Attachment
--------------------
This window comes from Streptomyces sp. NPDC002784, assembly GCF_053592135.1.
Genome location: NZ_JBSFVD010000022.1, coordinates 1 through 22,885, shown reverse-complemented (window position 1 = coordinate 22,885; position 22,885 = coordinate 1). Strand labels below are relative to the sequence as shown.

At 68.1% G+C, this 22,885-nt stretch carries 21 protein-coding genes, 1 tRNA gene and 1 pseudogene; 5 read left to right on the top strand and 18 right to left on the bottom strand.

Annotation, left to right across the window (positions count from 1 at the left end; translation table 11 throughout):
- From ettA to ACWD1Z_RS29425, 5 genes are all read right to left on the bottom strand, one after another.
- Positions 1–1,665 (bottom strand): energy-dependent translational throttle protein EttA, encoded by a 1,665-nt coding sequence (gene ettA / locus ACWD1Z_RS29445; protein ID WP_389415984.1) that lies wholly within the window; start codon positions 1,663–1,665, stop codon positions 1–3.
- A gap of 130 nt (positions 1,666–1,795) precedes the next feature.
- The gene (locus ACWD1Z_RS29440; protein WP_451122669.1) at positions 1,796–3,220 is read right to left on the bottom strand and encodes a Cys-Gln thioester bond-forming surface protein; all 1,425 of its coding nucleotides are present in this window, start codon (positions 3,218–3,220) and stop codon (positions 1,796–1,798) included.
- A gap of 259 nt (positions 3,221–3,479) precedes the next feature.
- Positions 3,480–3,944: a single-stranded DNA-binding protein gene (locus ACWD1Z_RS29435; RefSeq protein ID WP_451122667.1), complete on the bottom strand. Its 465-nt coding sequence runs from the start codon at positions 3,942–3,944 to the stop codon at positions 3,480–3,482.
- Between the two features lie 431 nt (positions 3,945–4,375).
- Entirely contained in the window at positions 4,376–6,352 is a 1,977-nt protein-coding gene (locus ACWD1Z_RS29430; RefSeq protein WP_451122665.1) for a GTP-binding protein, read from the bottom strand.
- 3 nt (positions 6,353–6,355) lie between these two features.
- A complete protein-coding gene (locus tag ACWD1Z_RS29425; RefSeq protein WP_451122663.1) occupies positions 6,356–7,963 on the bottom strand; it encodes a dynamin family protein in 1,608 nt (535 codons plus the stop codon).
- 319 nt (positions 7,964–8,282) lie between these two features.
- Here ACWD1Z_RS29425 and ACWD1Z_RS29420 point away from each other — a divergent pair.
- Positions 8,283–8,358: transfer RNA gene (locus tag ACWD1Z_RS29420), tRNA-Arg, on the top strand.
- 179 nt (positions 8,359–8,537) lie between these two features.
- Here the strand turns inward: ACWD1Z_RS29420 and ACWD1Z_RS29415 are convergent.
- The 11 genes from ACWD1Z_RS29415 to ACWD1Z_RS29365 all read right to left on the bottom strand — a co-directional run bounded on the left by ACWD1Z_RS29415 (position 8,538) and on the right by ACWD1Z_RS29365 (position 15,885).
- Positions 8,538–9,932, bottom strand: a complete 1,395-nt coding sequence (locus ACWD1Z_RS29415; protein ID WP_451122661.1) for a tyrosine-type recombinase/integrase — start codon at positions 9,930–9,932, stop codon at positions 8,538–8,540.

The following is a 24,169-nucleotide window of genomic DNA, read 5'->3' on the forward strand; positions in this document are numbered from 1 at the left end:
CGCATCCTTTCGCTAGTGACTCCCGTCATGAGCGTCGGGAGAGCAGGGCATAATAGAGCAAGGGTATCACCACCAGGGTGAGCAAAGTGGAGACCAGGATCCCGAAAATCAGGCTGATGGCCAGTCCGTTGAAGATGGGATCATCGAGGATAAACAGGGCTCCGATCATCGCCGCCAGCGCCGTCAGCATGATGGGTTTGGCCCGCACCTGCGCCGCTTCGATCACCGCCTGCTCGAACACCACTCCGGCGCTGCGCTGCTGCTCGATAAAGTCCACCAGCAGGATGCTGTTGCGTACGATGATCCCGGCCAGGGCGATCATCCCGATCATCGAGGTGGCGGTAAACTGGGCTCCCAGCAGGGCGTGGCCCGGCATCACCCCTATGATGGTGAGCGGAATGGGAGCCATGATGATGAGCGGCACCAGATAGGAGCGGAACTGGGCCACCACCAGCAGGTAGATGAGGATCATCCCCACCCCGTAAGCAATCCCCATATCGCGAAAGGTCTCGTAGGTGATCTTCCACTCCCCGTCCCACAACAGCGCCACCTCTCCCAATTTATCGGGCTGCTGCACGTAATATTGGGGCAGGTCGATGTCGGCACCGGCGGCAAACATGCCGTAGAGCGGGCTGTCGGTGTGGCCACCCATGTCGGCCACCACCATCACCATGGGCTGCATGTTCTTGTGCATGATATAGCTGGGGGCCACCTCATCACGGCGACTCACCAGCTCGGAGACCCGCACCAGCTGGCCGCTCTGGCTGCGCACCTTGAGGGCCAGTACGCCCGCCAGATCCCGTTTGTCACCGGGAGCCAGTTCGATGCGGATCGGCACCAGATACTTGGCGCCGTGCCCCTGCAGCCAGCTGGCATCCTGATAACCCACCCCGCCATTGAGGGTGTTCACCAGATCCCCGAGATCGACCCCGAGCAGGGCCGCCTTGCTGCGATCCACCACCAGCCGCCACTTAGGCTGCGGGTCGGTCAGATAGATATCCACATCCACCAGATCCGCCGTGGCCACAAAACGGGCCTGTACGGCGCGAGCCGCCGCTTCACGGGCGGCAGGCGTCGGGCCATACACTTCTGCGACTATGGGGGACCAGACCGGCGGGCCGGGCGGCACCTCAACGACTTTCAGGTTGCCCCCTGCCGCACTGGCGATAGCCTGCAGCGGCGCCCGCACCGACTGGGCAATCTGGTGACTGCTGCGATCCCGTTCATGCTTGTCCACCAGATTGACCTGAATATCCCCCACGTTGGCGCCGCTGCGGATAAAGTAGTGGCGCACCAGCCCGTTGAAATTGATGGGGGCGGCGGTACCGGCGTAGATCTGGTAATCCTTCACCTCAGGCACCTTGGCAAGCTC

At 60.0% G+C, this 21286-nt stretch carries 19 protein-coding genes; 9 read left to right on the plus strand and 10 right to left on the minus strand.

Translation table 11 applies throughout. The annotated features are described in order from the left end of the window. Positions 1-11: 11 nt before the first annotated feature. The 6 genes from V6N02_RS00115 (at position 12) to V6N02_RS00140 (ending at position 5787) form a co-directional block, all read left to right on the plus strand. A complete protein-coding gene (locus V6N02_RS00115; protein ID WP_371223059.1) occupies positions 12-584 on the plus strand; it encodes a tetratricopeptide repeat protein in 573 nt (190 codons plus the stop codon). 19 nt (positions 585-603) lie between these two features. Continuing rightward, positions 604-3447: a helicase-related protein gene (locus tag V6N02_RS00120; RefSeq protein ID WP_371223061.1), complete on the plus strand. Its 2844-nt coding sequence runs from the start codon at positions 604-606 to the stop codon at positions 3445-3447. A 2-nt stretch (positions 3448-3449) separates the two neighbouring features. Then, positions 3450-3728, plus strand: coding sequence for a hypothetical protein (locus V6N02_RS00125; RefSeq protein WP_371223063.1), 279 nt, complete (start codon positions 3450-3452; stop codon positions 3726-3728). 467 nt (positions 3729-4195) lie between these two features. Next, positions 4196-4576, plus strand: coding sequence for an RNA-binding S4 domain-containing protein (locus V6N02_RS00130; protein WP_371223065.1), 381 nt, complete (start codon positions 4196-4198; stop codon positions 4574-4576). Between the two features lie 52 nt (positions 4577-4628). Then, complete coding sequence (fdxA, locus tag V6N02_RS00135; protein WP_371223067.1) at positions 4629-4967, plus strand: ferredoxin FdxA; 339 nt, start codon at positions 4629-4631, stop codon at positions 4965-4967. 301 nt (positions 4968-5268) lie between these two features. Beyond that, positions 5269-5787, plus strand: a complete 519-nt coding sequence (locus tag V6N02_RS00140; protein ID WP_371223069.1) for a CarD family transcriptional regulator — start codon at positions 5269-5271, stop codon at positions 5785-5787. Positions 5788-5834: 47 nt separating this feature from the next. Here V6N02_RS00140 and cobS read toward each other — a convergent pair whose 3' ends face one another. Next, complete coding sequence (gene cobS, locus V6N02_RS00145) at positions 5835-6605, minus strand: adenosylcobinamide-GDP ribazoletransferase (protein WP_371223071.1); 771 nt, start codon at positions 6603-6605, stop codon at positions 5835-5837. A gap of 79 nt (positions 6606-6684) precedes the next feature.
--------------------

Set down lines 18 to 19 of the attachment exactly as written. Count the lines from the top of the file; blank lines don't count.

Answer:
- 179 nt (positions 8,359–8,537) lie between these two features.
- Here the strand turns inward: ACWD1Z_RS29420 and ACWD1Z_RS29415 are convergent.